WASHINGTON – Sen. Al Franken of Minnesota is among a group of senators wanting U.S. multinational corporations to publicly name the countries where they book profits.
In a recent letter to the secretary of the Treasury, Franken and several colleagues called for country-by-country disclosure of foreign profits as a way to head off accounting maneuvers many corporations use to redirect revenue from countries where they are earned to tax havens.
“Multinational companies tend to make these bogus transactions where they want to book as much profit in the low-tax countries and have as little profit in the high-tax countries,” Franken said. “It’s eroding the tax base of the developed world.”
Minnesota multinationals were generally nonresponsive to Star Tribune requests for comment on the transparency measure. Medtronic, St. Jude Medical and 3M declined to comment, while an Ecolab spokesman said the company “complies with all tax regulations and pays taxes in the countries where the income is earned.”
“We would prefer to see effort toward comprehensive corporate tax reform to create a system which eliminates the need for companies to keep money offshore to remain competitive,” spokesman Roman Blahoski added.
Profit-shifting strategies are often blamed on the United States’ 35 percent federal corporate tax rate, which is among the world’s highest. Financial experts say that American companies now hold roughly $1 trillion in cash in foreign profits indefinitely deferred from U.S. taxes. Securities and Exchange Commission (SEC) filings show that Minnesota multinationals account for billions of dollars of that amount.
Experts on “stateless income,” such as former congressional tax adviser Edward Kleinbard, say that many of these foreign profits were not earned in the countries where the profits were booked. For instance, profits from nontangible assets such as intellectual property tend to get booked where tax rates are lowest.
Franken pointed to reports showing that in 2010 U.S. companies booked profits in Bermuda that totaled more than 15 times that country’s gross domestic product.
There are limits on how foreign profits can be spent in America without paying some U.S. taxes to bring them home. Lowering the U.S. corporate tax rate while closing loopholes is considered a fundamental part of comprehensive tax reform now under discussion in Washington. The Obama administration’s most recent budget proposal also includes a 19 percent “repatriation” tax on foreign profits returned to the U.S.
But tax avoidance remains a costly crisis to the U.S. and much of the developed world. Globally, researchers estimate that profit-shifting costs countries $280 billion per year.
The amount continues to grow. U.S. tax revenue lost to profit shifting skyrocketed from less than $20 billion in 2001 to $111 billion in 2012, according to data compiled by Reed College economics professor Kimberly Clausing. The number remains on the rise, Clausing said in an article in the publication Tax Notes.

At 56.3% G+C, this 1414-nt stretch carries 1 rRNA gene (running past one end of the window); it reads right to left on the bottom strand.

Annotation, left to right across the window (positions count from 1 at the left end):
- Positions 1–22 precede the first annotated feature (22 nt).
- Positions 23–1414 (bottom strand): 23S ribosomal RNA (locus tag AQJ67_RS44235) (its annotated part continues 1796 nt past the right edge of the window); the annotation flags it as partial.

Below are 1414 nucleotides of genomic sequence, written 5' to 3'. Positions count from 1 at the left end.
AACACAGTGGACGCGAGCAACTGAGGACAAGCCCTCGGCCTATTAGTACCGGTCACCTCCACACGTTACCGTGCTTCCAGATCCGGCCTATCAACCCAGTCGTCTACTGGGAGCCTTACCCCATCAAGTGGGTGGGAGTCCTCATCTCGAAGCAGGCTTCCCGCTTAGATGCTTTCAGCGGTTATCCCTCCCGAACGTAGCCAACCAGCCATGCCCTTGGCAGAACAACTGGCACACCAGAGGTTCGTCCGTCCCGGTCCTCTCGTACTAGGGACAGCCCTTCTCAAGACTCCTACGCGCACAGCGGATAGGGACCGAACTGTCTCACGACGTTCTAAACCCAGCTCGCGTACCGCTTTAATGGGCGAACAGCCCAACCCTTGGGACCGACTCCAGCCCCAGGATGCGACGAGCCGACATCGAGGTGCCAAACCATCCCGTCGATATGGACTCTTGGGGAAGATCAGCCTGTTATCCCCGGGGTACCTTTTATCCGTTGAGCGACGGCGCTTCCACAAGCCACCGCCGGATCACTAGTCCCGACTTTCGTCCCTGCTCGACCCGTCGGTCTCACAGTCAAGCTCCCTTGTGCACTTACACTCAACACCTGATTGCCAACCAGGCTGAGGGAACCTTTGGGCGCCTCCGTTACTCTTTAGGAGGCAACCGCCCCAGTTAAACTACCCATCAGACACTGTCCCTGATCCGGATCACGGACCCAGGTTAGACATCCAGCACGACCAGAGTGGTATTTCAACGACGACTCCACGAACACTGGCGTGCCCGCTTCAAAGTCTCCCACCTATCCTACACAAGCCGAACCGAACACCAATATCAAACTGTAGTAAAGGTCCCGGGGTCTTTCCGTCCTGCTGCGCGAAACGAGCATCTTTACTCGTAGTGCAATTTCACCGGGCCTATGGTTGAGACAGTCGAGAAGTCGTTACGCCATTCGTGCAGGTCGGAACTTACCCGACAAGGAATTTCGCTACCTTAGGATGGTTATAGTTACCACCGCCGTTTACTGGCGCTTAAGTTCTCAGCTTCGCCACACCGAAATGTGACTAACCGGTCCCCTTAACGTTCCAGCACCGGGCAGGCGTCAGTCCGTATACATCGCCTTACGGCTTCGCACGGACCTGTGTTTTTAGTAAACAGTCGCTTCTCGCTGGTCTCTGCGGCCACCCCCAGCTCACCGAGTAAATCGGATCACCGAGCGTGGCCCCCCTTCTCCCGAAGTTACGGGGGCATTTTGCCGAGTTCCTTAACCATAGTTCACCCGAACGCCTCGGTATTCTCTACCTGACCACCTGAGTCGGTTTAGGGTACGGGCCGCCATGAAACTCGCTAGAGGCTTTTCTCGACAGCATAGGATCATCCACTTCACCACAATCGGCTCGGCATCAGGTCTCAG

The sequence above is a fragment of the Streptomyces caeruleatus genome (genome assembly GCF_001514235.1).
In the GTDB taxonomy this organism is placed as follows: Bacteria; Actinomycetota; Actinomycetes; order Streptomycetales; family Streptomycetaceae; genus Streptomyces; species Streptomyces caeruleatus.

In response, the Organization for Economic Cooperation and Development (OECD) and the G-20, which include most of the world’s biggest economies, launched a project aimed at stopping tax base erosion caused by profit shifting. The global effort culminated in October 2015 with a worldwide, voluntary plan meant to recapture revenue lost to accounting tricks. Country-by-country disclosure of profits is one part of the strategy.
The Treasury Department proposed rules last December that would require U.S. multinationals to tell the government how much profit they book in individual countries, as well as the amount of taxes they pay and the number of people they employ.
The Treasury proposal would not make the public privy to country-by-country foreign profits, Franken told the Star Tribune.
Letter from senators
So he, along with fellow Democratic Sens. Sheldon Whitehouse of Rhode Island, Edward Markey of Massachusetts and Bernie Sanders of Vermont, called for releasing it.
“While appropriate measures should be implemented to avoid the disclosure of certain sensitive business information, in general, there is little reason that a company should not be able to publicly disclose information such as profits, number of employees, and taxes paid in various countries,” they wrote to Treasury Secretary Jacob Lew and IRS Commissioner John Koskinen.
“In Europe, banks have already been required to provide similar data, and in the United States, public companies already provide some disclosures of regional information in their securities filings.”
Exposing profit shifting to public scrutiny would have a deterrent effect on sketchy accounting practices, said Harvard Law School professor Stephen Shay. If companies know their foreign profits are going to be detailed by amount per country, they will “without doubt be more careful,” said Shay, a specialist in corporate tax dodges.
He predicted that public access to country-by-country profits for multinationals was “inevitable,” given the revenue hit that many countries, especially the United States, are taking.
The SEC currently has the power to order publicly traded companies to supply foreign profit details in their periodic public filings, Shay said.
How long that might take is anybody’s guess.
Kleinbard, now a law professor at the University of Southern California, thinks it could take years. Despite the SEC’s regulatory power, Kleinbard also believes it might take a new law. But Kleinbard said the erosion of countries’ tax bases by profit shifting is a serious problem that must be addressed.
Franken says the disclosure initiative is “more than just a public relations thing.”
“If your company has a mailbox in Bermuda and for some reason the Bermuda company owns all this intellectual property and is selling it to your companies in the U.S., there may be some real legal implications and some implications for [tax revenue] coming to this country,” the senator said.